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What is natural gas?

Natural gas is a fossil energy source that formed deep beneath the earth's surface. Natural gas contains many different compounds. The largest component of natural gas is methane, a compound with one carbon atom and four hydrogen atoms (CH4). Natural gas also contains smaller amounts of natural gas liquids (NGL; which are also hydrocarbon gas liquids), and nonhydrocarbon gases, such as carbon dioxide and water vapor. We use natural gas as a fuel and to make materials and chemicals.

How did natural gas form?

Millions to 100’s of millions of years ago and over long periods of time, the remains of plants and animals (such as diatoms) built up in thick layers on the earth’s surface and ocean floors, sometimes mixed with sand, silt, and calcium carbonate. Over time, these layers were buried under sand, silt, and rock. Pressure and heat changed some of this carbon and hydrogen-rich material into coal, some into oil (petroleum), and some into natural gas.

Three images, all about Petroleum & Natural Gas Formation.

The first image is about the ocean 300 to 400 million years ago. Tiny sea plants and animals died and were buried on the ocean floor. Over time, they were covered by layers of sand and silt.

The second image is about the ocean 50 to 100 million years ago. Over millions of years, the remains were buried deeper and deeper. The enormous heat and pressure turned them into oil and gas.

The third image is about oil & natural gas deposits. Today, we drill down through layers of sand, silt, and rock to reach the rock formations that contain oil and natural gas deposits.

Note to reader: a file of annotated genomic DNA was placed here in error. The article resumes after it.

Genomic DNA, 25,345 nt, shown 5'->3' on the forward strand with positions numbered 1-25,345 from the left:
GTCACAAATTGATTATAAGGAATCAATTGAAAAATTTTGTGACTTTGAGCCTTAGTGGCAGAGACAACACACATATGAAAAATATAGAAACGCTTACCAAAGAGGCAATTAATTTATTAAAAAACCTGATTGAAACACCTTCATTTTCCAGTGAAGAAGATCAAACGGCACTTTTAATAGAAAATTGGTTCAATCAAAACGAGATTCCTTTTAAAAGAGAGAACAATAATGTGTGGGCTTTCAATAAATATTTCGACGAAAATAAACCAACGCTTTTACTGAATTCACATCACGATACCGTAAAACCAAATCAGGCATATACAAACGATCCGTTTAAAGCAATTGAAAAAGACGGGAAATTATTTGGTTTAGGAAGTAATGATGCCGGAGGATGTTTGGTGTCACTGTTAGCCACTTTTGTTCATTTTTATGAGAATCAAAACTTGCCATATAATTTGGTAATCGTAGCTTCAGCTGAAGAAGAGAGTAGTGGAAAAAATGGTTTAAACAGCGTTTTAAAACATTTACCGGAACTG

Operators preparing a hole for the explosive charges used in seismic exploration
Operators Preparing a Hole for the Explosive Charges Used in Seismic Exploration

Source: Stock photography (copyrighted)

Did you know?

Because natural gas is colorless, odorless, and tasteless, natural gas companies add mercaptan to natural gas to give it a distinct and unpleasant odor to help detect leaks in natural gas pipelines. Mercaptan is a harmless chemical that smells like rotten eggs.

Where is natural gas found?

In some places, natural gas moved into large cracks and spaces between layers of overlying rock. The natural gas found in these types of formations is sometimes called conventional natural gas. In other places, natural gas occurs in the tiny pores (spaces) within some formations of shale, sandstone, and other types of sedimentary rock. This natural gas is referred to as shale gas or tight gas, and it is sometimes called unconventional natural gas. Natural gas also occurs with deposits of crude oil, and this natural gas is called associated natural gas. Natural gas deposits are found on land and some are offshore and deep under the ocean floor. A type of natural gas found in coal deposits is called coalbed methane.

How do we find natural gas?

The search for natural gas begins with geologists who study the structure and processes of the earth. They locate the types of geologic formations that are likely to contain natural gas deposits.

Geologists often use seismic surveys on land and in the ocean to find the right places to drill natural gas and oil wells. Seismic surveys create and measure seismic waves in the earth to get information on the geology of rock formations. Seismic surveys on land may use a thumper truck, which has a vibrating pad that pounds the ground to create seismic waves in the underlying rock. Sometimes small amounts of explosives are used. Seismic surveys conducted in the ocean use blasts of sound that create sonic waves to explore the geology beneath the ocean floor.

If the results of seismic surveys indicate that a site has potential for producing natural gas, an exploratory well is drilled and tested. The results of the test provide information on the quality and quantity of natural gas available in the resource.

Drilling natural gas wells and producing natural gas